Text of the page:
Will 48% of Us Really Buy a Plug-in Car?

By Bill Moore

Posted: 12 Sep 2009

Much has been made of Pike Research's recently released study that found 48% of those polled were "extremely" or "very" interested in purchasing a plug-in electric vehicle with a 40-mile electric range.

The study further found that "82% of respondents drive 40 miles or less per day, with an average daily driving distance of 27 miles." This suggests that the idea of using cheaper electric power to drive to and from work clearly appeals to a significant fraction of the driving public. An even higher percentage, 85%, told the researchers that "improved fuel efficiency would be an important factor when choosing their next vehicle."

What Pike also uncovered was that 65% of the people they surveyed were, in fact, willing to pay a "premium price, over and above the price of a standard gasoline vehicle..." How much of a premium? 12 percent. Translated into practical terms, the average price of a 2009 Saturn VUE, which GM had originally proposed offering in a plug-in version, is $25,520. A twelve percent premium is $3062. This means GM would have had to offer the VUE plug-in at $28,582 in order to interest those 65% of buyers. They might have been able to come close to this with a 10-20 mile range blended mode hybrid using a 5 kWh battery pack costing $2,500, which is an achievable number given GM's recent announcement that the Volt battery pack will cost $500/kWh. That 40 mile number would be a lot harder to achieve at that price.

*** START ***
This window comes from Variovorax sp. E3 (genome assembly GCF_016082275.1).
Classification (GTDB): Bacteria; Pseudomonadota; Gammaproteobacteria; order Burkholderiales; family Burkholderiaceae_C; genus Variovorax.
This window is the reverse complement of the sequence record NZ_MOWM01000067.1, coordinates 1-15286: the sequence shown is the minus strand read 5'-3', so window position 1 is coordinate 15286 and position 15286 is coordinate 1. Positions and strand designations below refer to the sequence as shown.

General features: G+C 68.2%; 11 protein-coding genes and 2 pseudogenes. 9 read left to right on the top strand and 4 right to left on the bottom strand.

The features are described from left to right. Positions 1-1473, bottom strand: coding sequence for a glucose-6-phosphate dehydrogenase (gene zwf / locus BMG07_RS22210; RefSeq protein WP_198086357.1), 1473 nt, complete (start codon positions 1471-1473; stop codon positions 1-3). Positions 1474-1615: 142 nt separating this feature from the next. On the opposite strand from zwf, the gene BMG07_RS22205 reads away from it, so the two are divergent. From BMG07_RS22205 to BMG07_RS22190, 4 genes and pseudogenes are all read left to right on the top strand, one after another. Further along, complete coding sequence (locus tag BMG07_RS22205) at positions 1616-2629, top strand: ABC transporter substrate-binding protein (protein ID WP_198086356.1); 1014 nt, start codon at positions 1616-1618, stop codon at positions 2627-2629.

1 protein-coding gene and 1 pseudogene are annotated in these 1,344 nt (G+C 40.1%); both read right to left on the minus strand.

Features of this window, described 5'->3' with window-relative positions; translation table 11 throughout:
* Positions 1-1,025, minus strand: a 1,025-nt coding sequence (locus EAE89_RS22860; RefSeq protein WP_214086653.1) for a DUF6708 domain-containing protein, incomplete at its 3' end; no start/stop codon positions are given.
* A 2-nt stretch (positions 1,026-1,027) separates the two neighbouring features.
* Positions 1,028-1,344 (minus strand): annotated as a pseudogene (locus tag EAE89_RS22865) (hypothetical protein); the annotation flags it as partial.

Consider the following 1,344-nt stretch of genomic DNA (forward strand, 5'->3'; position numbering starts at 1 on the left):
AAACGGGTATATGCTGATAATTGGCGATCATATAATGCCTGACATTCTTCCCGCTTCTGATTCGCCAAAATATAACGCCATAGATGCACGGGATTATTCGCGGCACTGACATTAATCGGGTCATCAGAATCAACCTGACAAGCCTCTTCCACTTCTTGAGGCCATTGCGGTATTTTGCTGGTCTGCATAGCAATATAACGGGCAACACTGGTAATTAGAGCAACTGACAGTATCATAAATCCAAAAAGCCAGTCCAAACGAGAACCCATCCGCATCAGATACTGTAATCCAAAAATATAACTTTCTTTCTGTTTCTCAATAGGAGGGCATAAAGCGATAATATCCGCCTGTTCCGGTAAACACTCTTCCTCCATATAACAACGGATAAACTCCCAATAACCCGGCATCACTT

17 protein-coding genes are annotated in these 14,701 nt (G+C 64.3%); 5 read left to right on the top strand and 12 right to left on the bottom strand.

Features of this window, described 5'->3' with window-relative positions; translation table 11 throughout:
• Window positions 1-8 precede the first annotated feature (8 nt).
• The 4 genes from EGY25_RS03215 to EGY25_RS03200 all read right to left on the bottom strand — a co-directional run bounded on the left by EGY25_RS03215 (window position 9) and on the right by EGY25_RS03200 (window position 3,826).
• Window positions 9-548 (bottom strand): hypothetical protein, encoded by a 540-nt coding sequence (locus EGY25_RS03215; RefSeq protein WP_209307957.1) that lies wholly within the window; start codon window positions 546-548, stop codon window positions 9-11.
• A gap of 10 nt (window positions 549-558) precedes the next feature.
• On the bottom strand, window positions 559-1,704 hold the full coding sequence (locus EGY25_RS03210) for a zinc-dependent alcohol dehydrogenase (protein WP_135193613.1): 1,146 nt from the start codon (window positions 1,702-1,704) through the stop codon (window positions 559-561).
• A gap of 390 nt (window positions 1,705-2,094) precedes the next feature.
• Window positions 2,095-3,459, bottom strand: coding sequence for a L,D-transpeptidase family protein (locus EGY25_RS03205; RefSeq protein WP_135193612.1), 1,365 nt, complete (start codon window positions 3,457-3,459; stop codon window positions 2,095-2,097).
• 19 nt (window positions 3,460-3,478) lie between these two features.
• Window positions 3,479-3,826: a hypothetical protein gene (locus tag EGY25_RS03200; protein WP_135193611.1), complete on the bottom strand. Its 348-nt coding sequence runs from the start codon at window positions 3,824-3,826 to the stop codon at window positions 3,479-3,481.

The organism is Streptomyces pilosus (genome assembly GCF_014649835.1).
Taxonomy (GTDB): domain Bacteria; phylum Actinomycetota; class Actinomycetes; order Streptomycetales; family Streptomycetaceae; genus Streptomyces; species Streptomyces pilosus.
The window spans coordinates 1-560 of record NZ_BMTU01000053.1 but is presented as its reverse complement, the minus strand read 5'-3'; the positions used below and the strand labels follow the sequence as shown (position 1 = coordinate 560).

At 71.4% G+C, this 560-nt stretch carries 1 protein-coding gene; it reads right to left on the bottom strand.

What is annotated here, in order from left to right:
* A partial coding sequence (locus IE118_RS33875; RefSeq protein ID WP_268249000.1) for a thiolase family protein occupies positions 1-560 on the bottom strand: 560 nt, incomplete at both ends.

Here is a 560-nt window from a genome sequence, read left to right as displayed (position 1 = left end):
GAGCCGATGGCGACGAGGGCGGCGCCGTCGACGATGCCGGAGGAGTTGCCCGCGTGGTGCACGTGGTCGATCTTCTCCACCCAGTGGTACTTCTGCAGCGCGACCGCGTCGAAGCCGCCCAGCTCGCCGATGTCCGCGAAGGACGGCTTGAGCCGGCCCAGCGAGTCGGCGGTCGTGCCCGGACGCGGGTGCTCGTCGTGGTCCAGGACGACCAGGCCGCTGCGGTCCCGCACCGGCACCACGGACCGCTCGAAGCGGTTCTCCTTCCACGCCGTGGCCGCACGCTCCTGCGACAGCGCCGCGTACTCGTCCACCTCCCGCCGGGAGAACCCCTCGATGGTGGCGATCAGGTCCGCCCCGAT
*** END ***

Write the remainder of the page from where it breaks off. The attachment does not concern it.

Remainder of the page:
But all this presumes people are honest in their answers when asked these types of questions. Research has demonstrated that people often give responses that are based not on what they actually can or intend to do, but what they would like to do. I would love to own a Yuneec electric airplane so I can get back into flying, but do I intend to actually lay out nearly $90,000 to buy one. Not in this life on this planet.

What we aspire to isn't always what we can practically achieve or acquire. Okay, 48% of those Pike polled are extremely or very interested in something like the Chevy Volt. That's a promising sign given that 24 months ago few people even knew what a plug-in hybrid was. But when the Volt rolls into Chevy dealer showrooms early in 2011, will those same people be willing to lay out hard cash or sign seven year car loans to own or lease one?

If you go back and watch GM's 1990 corporate video on the EV1 electric car, you'll find similar buoyant public responses that would lead you to believe that everyone will want to own the car when it became available starting in 1996. Regrettably, they didn't. We can blame GM for poor market execution, but the fact remains, they needed to sell tens of thousands to these cars to make economic sense and they couldn't, or they wouldn't.

I hope that those 48% are sincere and expressing their intentions and not just their aspirations, which can be based largely on how we see ourselves: environmentally aware and socially-responsible. But when it comes to opening the pocket book or writing that check, a more pragmatic creature often emerges and we start counting pennies, which are far more tangible than grams of CO2.

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